Wondering What Fish Is In Season On Hilton Head And What You Might Catch? Read Our Ultimate Guide To Fishing On Hilton Head

Hilton Head Island is an outdoor paradise. Many come to enjoy the gorgeous beaches. Many others for the world class golf courses. Yet with twelve miles of spectacular coastline on the Atlantic Ocean and Intracoastal Waterway, Hilton Head is also home to some of the most pristine fishing grounds in all the United States.

The scenic waterways of Hilton Head are popular fishing, shrimping, and crabbing destinations. Whether you spend a leisurely afternoon fishing right from the shore, casting off a dock, or spend time fishing in the ocean, the island offers a variety of excellent fishing activities. And better yet, fishing on Hilton Head is year round. You have the opportunity to catch fish 365 days a year.

When discussing fishing from or on Hilton Head Island, the defining characteristic is diversity. There is fishing for every level of experience and enthusiasm. Couple that with facilities to support almost every category of sport fishing and you have an angler’s Shangri-la.The variety of fish that are caught around Hilton Head is truly amazing. The fresh water creeks, streams, and rivers yield forty species of fish. There are eighty saltwater species available to the angler fishing the marshes, coves, and ocean surrounding Hilton Head. Taking a Hilton Head fishing charter is a surefire way to tackle many of the abundant varieties in the area.

Though Hilton Head’s near-perfect weather makes fishing a year round activity, it does not follow that all the fish are available year round. Seasonality comes into play, and it’s important to take it into account if you’re looking for a certain type of fish.

Fishing opportunities are essentially broken down by season. Freshwater bass and sunfish are available throughout the year but they do prefer warmer weather. Fishing inshore or offshore in the saltwater is a different story and seasonality really determines what’s available.

January – March (Winter Fishing)

Winter is a great time for inshore fishing and offers numerous opportunities for shallow water sight fishing. Winter is when large schools of redfish form and the water turns gin clear. Fishing in the winter months, redfish can be very selective and quirky. It’s a good time to focus on afternoon low tides as the shallow water warms with the high sun. Paying close attention to the tide in winter is key. With redfish gathering in schools of 10-100 fish it can offer a great experience in watching the fish take the bait prior to commencing the “battle.” Accurate casting is paramount during this time of year. These winter fish range from 2 to 15 pounds with the average being seven to eight pounds.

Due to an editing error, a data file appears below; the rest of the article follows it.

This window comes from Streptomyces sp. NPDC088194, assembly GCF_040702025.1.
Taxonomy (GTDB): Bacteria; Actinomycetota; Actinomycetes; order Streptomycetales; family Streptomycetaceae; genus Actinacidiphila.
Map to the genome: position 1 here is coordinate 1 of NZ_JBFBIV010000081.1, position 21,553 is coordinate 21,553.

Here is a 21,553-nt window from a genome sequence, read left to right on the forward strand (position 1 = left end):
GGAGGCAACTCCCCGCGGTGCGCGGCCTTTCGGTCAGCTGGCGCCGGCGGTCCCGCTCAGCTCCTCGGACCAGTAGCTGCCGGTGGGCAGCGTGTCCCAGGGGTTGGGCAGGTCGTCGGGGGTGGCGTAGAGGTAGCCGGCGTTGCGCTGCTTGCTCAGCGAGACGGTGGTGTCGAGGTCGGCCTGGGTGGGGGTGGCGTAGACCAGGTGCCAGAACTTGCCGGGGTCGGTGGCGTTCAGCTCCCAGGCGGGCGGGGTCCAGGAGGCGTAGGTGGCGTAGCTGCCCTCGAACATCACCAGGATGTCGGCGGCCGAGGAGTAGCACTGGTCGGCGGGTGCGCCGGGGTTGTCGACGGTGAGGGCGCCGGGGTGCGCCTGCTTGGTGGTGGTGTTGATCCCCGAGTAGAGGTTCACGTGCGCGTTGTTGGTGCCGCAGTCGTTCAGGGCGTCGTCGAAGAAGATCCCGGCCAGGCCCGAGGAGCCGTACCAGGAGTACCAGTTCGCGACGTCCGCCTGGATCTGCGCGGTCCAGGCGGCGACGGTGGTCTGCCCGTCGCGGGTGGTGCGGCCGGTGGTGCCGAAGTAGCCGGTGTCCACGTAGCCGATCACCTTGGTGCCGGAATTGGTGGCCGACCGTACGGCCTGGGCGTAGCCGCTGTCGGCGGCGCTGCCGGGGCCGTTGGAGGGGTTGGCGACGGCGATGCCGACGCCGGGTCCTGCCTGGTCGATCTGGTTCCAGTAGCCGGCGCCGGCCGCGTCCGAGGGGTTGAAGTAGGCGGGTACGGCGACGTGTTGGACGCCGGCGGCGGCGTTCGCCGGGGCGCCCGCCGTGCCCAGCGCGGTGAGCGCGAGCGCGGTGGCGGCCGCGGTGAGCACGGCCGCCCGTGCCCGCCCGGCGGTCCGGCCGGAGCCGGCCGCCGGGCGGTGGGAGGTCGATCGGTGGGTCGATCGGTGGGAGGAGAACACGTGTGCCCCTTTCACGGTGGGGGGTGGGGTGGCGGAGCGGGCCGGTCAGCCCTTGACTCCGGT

Sheepshead are another fish available most of the year, but the real action takes place during the colder months when they move out to deeper water. They are especially prevalent around the nearshore wrecks. These fish get their name from the “sheep like” teeth that they use to crush barnacles and crabs. When the bite turns on you can literally catch them as fast as you can get a bait down.

Wrecks, if you are not familiar with the term, are sites mostly created by the South Carolina Department of Natural Resources, though some were caused as ships sank off the coast. These man made sites hold a number of different pieces of structure that may range from subway cars to battle tanks to cargo ships. If it attracts fish, the agency has it at the bottom.

April – June (Spring Fishing)

As the days become warmer and the water temperature starts to rise, so does the fishing. When the inshore redfish break out of their schooling patterns they will start to spread out as the estuary becomes filled with small bait fish, shrimp, and crabs.

The spring is the best time to catch blue crabs for bait. Blue crabs begin the shedding and molting process making redfish hyper-focused on eating soft shell crabs and nothing else. Flounder will start moving in the estuaries following the warmer water. Speckled sea trout will move from deeper water to shallower water.